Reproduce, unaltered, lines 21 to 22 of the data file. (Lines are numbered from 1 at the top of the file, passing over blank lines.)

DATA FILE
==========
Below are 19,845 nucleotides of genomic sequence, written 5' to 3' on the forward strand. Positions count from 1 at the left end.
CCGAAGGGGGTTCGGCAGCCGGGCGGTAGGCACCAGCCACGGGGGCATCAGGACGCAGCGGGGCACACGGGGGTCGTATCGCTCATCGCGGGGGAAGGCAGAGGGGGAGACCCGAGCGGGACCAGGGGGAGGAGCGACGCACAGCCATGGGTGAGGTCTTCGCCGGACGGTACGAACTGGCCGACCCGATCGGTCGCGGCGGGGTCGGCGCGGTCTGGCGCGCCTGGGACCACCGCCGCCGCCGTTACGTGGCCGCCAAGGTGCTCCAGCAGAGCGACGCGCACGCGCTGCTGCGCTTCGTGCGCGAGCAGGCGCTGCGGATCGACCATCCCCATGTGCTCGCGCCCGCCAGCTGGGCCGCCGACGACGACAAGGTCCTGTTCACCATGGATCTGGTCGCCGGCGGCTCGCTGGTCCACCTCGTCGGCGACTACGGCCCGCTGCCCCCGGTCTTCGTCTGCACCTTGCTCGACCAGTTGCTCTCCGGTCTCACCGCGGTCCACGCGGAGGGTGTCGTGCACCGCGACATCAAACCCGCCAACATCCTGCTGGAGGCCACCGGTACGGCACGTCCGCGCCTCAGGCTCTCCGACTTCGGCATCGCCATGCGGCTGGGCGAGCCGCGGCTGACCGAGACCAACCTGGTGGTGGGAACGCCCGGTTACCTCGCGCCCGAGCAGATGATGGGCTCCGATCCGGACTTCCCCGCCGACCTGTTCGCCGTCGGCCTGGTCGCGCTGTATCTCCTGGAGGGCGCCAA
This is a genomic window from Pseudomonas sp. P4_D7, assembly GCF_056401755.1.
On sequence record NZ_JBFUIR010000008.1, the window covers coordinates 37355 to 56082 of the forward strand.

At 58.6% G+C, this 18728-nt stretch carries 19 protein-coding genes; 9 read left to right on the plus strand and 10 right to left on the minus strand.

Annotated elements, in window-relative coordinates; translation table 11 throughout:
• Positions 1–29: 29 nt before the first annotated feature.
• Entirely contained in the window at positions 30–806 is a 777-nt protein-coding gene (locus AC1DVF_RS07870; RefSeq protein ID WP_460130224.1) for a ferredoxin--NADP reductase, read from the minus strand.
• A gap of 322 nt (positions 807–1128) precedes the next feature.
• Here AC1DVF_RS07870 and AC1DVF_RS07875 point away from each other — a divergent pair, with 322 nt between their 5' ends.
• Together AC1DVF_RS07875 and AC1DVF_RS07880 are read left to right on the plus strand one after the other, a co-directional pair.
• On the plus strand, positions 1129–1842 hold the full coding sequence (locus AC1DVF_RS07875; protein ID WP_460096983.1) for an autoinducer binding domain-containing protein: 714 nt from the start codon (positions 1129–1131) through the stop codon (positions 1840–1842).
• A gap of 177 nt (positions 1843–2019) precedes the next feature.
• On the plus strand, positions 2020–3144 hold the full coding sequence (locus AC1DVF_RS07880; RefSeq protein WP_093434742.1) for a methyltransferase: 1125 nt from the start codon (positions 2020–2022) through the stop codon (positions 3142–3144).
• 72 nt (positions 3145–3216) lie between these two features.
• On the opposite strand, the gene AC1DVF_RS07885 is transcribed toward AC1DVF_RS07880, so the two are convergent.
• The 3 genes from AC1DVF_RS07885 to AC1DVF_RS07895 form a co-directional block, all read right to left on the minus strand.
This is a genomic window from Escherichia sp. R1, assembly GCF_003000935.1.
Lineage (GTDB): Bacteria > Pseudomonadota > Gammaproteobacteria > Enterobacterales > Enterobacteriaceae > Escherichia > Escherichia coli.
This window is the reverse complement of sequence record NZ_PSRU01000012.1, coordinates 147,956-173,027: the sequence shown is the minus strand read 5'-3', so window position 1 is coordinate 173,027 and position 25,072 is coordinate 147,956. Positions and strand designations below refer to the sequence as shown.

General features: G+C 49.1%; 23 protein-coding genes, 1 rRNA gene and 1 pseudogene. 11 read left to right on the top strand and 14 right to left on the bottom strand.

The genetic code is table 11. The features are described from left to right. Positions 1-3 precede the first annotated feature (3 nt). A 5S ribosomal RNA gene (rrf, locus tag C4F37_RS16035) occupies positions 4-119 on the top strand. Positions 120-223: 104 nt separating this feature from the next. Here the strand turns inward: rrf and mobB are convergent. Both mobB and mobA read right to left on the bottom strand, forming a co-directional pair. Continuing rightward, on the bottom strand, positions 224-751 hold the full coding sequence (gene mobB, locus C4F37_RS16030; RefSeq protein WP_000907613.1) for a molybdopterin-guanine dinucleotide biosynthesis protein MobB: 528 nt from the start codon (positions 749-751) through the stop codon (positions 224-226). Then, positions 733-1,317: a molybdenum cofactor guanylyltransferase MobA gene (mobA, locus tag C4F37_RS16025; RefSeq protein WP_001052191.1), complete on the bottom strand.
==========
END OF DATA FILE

General features: G+C 49.1%; 23 protein-coding genes, 1 rRNA gene and 1 pseudogene. 11 read left to right on the top strand and 14 right to left on the bottom strand.

The genetic code is table 11. The features are described from left to right. Positions 1-3 precede the first annotated feature (3 nt). A 5S ribosomal RNA gene (rrf, locus tag C4F37_RS16035) occupies positions 4-119 on the top strand. Positions 120-223: 104 nt separating this feature from the next. Here the strand turns inward: rrf and mobB are convergent. Both mobB and mobA read right to left on the bottom strand, forming a co-directional pair. Continuing rightward, on the bottom strand, positions 224-751 hold the full coding sequence (gene mobB, locus C4F37_RS16030; RefSeq protein WP_000907613.1) for a molybdopterin-guanine dinucleotide biosynthesis protein MobB: 528 nt from the start codon (positions 749-751) through the stop codon (positions 224-226). Then, positions 733-1,317: a molybdenum cofactor guanylyltransferase MobA gene (mobA, locus tag C4F37_RS16025; RefSeq protein WP_001052191.1), complete on the bottom strand.